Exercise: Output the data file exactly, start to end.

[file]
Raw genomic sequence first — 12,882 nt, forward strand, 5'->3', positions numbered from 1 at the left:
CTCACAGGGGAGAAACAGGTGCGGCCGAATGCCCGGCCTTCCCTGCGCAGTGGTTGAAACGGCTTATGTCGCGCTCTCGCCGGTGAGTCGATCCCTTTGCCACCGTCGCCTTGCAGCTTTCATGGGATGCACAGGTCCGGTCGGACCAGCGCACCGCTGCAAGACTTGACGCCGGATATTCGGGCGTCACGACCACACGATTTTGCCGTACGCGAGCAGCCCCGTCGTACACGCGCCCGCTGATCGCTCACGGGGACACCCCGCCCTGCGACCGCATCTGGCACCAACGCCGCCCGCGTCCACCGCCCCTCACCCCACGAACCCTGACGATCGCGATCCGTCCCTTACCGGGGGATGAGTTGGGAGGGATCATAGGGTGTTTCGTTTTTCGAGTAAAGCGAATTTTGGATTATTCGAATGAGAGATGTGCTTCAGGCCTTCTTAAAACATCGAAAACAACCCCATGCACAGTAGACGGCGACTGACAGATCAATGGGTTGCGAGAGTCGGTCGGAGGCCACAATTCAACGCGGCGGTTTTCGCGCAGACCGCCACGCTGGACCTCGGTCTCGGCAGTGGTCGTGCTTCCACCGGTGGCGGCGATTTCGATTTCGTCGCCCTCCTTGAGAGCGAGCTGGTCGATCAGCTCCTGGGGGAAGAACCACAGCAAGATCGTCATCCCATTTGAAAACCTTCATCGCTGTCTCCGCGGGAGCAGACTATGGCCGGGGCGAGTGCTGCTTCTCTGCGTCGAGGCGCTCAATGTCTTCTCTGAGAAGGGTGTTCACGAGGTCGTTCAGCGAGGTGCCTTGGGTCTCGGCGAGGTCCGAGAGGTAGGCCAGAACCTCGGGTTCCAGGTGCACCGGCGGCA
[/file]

Raw genomic sequence first — 12,882 nt, forward strand, 5'->3', positions numbered from 1 at the left:
CTCACAGGGGAGAAACAGGTGCGGCCGAATGCCCGGCCTTCCCTGCGCAGTGGTTGAAACGGCTTATGTCGCGCTCTCGCCGGTGAGTCGATCCCTTTGCCACCGTCGCCTTGCAGCTTTCATGGGATGCACAGGTCCGGTCGGACCAGCGCACCGCTGCAAGACTTGACGCCGGATATTCGGGCGTCACGACCACACGATTTTGCCGTACGCGAGCAGCCCCGTCGTACACGCGCCCGCTGATCGCTCACGGGGACACCCCGCCCTGCGACCGCATCTGGCACCAACGCCGCCCGCGTCCACCGCCCCTCACCCCACGAACCCTGACGATCGCGATCCGTCCCTTACCGGGGGATGAGTTGGGAGGGATCATAGGGTGTTTCGTTTTTCGAGTAAAGCGAATTTTGGATTATTCGAATGAGAGATGTGCTTCAGGCCTTCTTAAAACATCGAAAACAACCCCATGCACAGTAGACGGCGACTGACAGATCAATGGGTTGCGAGAGTCGGTCGGAGGCCACAATTCAACGCGGCGGTTTTCGCGCAGACCGCCACGCTGGACCTCGGTCTCGGCAGTGGTCGTGCTTCCACCGGTGGCGGCGATTTCGATTTCGTCGCCCTCCTTGAGAGCGAGCTGGTCGATCAGCTCCTGGGGGAAGAACCACAGCAAGATCGTCATCCCATTTGAAAACCTTCATCGCTGTCTCCGCGGGAGCAGACTATGGCCGGGGCGAGTGCTGCTTCTCTGCGTCGAGGCGCTCAATGTCTTCTCTGAGAAGGGTGTTCACGAGGTCGTTCAGCGAGGTGCCTTGGGTCTCGGCGAGGTCCGAGAGGTAGGCCAGAACCTCGGGTTCCAGGTGCACCGGCGGCA